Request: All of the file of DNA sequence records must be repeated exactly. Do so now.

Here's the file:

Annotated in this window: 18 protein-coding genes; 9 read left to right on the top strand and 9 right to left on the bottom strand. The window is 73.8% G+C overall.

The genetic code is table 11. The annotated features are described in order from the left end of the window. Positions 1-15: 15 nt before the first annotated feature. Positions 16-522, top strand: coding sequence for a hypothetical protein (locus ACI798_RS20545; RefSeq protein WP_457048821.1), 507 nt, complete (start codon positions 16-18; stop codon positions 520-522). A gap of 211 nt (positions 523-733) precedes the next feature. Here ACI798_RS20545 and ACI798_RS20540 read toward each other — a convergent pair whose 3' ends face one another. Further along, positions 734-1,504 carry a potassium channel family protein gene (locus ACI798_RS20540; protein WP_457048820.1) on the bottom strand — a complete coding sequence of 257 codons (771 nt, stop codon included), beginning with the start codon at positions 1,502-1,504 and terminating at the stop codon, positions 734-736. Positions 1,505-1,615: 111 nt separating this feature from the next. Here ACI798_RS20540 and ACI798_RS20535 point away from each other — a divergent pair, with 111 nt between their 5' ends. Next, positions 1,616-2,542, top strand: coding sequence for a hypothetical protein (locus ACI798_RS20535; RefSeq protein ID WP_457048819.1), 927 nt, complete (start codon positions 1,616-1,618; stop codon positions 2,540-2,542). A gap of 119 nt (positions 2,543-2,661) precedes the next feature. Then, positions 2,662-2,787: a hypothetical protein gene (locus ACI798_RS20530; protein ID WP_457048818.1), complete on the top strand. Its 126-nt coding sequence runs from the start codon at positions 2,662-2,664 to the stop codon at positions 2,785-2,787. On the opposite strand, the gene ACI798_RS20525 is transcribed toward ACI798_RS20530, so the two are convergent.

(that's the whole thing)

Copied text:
Annotated in this window: 18 protein-coding genes; 9 read left to right on the top strand and 9 right to left on the bottom strand. The window is 73.8% G+C overall.

The genetic code is table 11. The annotated features are described in order from the left end of the window. Positions 1-15: 15 nt before the first annotated feature. Positions 16-522, top strand: coding sequence for a hypothetical protein (locus ACI798_RS20545; RefSeq protein WP_457048821.1), 507 nt, complete (start codon positions 16-18; stop codon positions 520-522). A gap of 211 nt (positions 523-733) precedes the next feature. Here ACI798_RS20545 and ACI798_RS20540 read toward each other — a convergent pair whose 3' ends face one another. Further along, positions 734-1,504 carry a potassium channel family protein gene (locus ACI798_RS20540; protein WP_457048820.1) on the bottom strand — a complete coding sequence of 257 codons (771 nt, stop codon included), beginning with the start codon at positions 1,502-1,504 and terminating at the stop codon, positions 734-736. Positions 1,505-1,615: 111 nt separating this feature from the next. Here ACI798_RS20540 and ACI798_RS20535 point away from each other — a divergent pair, with 111 nt between their 5' ends. Next, positions 1,616-2,542, top strand: coding sequence for a hypothetical protein (locus ACI798_RS20535; RefSeq protein ID WP_457048819.1), 927 nt, complete (start codon positions 1,616-1,618; stop codon positions 2,540-2,542). A gap of 119 nt (positions 2,543-2,661) precedes the next feature. Then, positions 2,662-2,787: a hypothetical protein gene (locus ACI798_RS20530; protein ID WP_457048818.1), complete on the top strand. Its 126-nt coding sequence runs from the start codon at positions 2,662-2,664 to the stop codon at positions 2,785-2,787. On the opposite strand, the gene ACI798_RS20525 is transcribed toward ACI798_RS20530, so the two are convergent.